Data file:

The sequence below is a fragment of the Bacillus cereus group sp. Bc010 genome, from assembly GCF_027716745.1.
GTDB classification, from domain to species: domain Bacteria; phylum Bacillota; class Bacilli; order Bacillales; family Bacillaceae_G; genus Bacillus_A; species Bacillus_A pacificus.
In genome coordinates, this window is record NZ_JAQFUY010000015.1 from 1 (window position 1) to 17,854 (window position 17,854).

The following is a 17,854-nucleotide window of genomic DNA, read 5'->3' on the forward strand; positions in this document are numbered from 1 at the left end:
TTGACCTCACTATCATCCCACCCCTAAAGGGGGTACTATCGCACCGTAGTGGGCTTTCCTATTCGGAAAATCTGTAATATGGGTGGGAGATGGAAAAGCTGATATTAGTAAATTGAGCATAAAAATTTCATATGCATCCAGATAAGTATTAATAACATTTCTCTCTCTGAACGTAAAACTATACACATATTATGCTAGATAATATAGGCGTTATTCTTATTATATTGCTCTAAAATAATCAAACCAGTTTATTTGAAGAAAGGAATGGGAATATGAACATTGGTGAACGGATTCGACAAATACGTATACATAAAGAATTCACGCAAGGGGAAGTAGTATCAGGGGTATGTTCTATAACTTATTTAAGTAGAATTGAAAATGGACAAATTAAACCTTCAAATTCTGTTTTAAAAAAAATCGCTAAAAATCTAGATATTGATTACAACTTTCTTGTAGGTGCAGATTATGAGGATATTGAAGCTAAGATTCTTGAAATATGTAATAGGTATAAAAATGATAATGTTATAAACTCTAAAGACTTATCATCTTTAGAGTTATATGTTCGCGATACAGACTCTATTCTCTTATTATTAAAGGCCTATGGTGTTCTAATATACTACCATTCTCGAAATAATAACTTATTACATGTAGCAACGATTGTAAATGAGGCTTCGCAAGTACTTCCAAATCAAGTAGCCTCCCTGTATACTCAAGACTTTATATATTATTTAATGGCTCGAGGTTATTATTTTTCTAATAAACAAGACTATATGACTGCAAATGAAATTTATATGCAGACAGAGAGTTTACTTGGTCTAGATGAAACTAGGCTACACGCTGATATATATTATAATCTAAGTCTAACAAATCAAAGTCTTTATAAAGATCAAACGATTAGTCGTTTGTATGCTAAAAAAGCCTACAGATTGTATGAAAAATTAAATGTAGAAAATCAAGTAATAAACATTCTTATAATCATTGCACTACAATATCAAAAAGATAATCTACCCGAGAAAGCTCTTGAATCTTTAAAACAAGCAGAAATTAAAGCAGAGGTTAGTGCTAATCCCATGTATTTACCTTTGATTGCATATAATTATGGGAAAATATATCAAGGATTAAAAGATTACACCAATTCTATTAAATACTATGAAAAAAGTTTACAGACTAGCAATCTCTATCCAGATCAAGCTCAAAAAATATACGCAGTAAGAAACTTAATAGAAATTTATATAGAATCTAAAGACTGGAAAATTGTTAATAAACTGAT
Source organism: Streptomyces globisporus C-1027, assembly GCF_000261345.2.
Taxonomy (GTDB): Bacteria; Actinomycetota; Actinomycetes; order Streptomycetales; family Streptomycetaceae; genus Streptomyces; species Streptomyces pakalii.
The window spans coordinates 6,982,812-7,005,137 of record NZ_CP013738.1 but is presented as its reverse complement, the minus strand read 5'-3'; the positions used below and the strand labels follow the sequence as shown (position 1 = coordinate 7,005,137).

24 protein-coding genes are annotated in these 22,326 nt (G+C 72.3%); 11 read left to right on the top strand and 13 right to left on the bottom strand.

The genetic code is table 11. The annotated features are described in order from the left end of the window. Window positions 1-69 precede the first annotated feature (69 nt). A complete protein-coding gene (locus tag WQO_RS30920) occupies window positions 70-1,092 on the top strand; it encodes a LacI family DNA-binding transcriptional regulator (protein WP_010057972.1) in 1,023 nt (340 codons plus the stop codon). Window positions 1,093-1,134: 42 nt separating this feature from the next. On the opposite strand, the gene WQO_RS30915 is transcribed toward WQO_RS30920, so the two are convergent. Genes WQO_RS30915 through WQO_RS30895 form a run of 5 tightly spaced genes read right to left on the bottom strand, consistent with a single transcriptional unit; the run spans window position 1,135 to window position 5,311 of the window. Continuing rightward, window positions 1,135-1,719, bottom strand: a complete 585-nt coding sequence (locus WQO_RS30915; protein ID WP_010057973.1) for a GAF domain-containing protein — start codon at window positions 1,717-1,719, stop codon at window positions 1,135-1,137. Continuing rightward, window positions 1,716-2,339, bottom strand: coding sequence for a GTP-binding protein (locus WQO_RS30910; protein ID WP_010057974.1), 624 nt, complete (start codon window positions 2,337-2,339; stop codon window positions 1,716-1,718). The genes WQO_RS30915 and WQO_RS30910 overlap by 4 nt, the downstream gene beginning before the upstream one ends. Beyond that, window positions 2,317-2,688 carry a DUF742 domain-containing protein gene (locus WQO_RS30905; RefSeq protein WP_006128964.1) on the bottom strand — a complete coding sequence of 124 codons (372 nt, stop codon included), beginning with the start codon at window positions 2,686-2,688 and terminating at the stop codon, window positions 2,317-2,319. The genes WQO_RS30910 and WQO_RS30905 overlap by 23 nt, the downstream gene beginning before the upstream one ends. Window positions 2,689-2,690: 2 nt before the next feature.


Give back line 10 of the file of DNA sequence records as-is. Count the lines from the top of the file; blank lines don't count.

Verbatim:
The genetic code is table 11. The annotated features are described in order from the left end of the window. Window positions 1-69 precede the first annotated feature (69 nt). A complete protein-coding gene (locus tag WQO_RS30920) occupies window positions 70-1,092 on the top strand; it encodes a LacI family DNA-binding transcriptional regulator (protein WP_010057972.1) in 1,023 nt (340 codons plus the stop codon). Window positions 1,093-1,134: 42 nt separating this feature from the next. On the opposite strand, the gene WQO_RS30915 is transcribed toward WQO_RS30920, so the two are convergent. Genes WQO_RS30915 through WQO_RS30895 form a run of 5 tightly spaced genes read right to left on the bottom strand, consistent with a single transcriptional unit; the run spans window position 1,135 to window position 5,311 of the window. Continuing rightward, window positions 1,135-1,719, bottom strand: a complete 585-nt coding sequence (locus WQO_RS30915; protein ID WP_010057973.1) for a GAF domain-containing protein — start codon at window positions 1,717-1,719, stop codon at window positions 1,135-1,137. Continuing rightward, window positions 1,716-2,339, bottom strand: coding sequence for a GTP-binding protein (locus WQO_RS30910; protein ID WP_010057974.1), 624 nt, complete (start codon window positions 2,337-2,339; stop codon window positions 1,716-1,718). The genes WQO_RS30915 and WQO_RS30910 overlap by 4 nt, the downstream gene beginning before the upstream one ends. Beyond that, window positions 2,317-2,688 carry a DUF742 domain-containing protein gene (locus WQO_RS30905; RefSeq protein WP_006128964.1) on the bottom strand — a complete coding sequence of 124 codons (372 nt, stop codon included), beginning with the start codon at window positions 2,686-2,688 and terminating at the stop codon, window positions 2,317-2,319. The genes WQO_RS30910 and WQO_RS30905 overlap by 23 nt, the downstream gene beginning before the upstream one ends. Window positions 2,689-2,690: 2 nt before the next feature.